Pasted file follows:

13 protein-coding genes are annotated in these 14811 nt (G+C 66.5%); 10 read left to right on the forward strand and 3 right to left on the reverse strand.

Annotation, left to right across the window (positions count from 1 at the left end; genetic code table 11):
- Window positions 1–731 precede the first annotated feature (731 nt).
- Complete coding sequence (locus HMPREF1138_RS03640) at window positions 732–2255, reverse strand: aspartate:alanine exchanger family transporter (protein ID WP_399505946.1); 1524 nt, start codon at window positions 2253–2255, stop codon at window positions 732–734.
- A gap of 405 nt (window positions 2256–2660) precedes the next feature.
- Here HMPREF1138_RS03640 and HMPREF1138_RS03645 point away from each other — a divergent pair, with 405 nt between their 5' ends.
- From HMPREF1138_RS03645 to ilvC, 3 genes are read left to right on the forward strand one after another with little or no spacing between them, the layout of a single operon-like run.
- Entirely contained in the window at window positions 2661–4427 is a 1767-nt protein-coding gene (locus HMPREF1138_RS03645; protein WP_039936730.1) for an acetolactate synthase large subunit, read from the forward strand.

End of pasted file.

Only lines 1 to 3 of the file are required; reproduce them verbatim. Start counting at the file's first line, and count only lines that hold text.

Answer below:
13 protein-coding genes are annotated in these 14811 nt (G+C 66.5%); 10 read left to right on the forward strand and 3 right to left on the reverse strand.

Annotation, left to right across the window (positions count from 1 at the left end; genetic code table 11):
- Window positions 1–731 precede the first annotated feature (731 nt).